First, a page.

Mark Twain wrote The Adventures of Huckleberry Finn as a criticism and a protest against Southern society of the 19th century. Throughout the novel Twain recognizes the cowardice, hypocrisy, and stupidity of the South during the period leading up to the Civil War. As Huck and Jim float down the river in their journey for freedom, each of their adventures shows us a little more about how Mark Twain felt about the South, and it's views on slavery, brotherhood, and society as a whole. In fact, many of the characters within the novel are direct representations of the South, each portraying a different aspect or view of the South in the eyes of the author. There are three scenes in the book which can easily be identified as direct editorials speaking out against the South. The first is the family feud portion of the novel, as two families rage war against one another, for reasons that they don't even know, killing all the males from the Grangerford side, depicting the stupidity and brutality of life in the South. The second is the conversation when Aunt Sally and Huck first meet, and Twain shows us the South's disgusting views of African Americans an slavery. And finally, the greatest example of Twain's use of the novel to speak out against the South is in found roof scene with Colonel Sherburne, a scene in which Mark Twain uses the Colonel to speak his mind, without hiding his opinions behind a metaphor, and telling the reader exactly how he feels of the South.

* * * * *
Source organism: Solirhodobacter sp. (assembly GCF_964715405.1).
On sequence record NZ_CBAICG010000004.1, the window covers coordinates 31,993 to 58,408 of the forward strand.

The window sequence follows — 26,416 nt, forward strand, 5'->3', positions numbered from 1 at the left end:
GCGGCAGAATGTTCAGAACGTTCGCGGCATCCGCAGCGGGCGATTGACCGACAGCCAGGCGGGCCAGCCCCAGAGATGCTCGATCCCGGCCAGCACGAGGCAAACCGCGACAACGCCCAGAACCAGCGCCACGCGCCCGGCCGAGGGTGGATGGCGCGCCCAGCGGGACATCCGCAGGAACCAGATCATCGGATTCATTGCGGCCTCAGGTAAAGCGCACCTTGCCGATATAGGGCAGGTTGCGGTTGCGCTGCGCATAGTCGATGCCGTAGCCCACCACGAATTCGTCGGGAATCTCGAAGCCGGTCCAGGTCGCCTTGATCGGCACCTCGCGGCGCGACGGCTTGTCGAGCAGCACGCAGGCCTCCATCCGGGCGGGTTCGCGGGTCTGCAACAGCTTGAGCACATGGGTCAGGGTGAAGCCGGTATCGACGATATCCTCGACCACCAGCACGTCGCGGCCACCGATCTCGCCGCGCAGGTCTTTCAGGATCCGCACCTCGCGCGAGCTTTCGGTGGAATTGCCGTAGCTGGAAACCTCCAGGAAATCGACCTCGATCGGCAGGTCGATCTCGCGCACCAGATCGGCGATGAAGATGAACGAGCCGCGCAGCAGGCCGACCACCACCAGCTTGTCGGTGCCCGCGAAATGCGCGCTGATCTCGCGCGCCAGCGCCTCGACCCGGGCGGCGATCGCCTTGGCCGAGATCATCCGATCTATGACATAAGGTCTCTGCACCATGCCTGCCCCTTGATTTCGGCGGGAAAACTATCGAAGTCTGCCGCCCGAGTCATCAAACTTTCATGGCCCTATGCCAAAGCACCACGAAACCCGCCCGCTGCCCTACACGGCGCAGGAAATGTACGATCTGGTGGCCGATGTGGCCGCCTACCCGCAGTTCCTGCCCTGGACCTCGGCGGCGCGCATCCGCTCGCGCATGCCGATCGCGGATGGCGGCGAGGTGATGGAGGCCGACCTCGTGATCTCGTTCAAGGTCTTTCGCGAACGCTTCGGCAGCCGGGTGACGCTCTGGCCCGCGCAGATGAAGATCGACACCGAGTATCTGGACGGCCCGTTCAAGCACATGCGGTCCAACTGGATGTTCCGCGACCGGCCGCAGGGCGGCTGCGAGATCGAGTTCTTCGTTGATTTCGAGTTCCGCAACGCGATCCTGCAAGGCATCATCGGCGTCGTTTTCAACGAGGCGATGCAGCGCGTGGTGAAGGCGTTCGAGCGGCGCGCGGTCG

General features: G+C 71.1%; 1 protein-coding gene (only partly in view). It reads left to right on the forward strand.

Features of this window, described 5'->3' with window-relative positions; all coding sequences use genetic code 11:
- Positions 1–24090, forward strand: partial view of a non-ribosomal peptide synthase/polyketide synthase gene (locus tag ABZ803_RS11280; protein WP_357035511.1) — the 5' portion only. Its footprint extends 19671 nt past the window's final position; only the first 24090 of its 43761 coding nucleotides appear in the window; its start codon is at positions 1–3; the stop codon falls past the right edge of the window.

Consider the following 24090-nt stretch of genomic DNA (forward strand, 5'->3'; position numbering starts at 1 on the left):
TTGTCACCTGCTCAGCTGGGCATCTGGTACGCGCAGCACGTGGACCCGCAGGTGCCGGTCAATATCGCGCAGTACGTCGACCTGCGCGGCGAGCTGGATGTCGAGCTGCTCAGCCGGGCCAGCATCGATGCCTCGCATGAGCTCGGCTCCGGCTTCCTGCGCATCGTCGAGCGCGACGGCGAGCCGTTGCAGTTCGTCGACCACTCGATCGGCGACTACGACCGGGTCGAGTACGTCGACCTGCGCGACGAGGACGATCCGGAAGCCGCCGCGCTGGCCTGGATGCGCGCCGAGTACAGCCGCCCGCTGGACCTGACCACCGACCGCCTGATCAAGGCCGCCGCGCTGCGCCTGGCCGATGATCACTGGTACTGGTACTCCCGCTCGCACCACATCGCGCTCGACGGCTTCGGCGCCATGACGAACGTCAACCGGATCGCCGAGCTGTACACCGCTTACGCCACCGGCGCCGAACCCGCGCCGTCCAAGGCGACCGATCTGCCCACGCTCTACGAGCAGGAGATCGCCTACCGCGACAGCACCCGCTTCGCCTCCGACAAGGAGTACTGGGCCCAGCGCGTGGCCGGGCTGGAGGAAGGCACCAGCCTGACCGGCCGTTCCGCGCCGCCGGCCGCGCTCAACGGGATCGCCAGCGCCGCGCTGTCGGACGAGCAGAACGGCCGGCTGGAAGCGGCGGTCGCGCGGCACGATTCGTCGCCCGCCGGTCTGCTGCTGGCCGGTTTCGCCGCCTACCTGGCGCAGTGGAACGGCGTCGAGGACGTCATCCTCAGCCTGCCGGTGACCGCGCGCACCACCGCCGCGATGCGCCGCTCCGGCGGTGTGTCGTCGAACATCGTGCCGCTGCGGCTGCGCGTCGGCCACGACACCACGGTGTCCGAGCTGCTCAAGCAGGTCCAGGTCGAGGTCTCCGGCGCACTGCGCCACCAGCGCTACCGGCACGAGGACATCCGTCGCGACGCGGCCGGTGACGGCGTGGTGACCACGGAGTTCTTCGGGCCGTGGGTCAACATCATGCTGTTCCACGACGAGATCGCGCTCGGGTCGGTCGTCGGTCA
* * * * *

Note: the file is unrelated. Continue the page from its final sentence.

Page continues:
These three scenes, along with several other small incidences in the novel, come together to paint an ugly picture of Southern Society in the eyes of the greatest American novelist in history.
In chapters seventeen though nineteen, Huck crosses paths with a seemingly typical wealthy Southern family, but the reader is instantly aware that this is not a normal family. We are shown that every male in the family is shouldering a rifle, including the youngest boy, around the age of thirteen.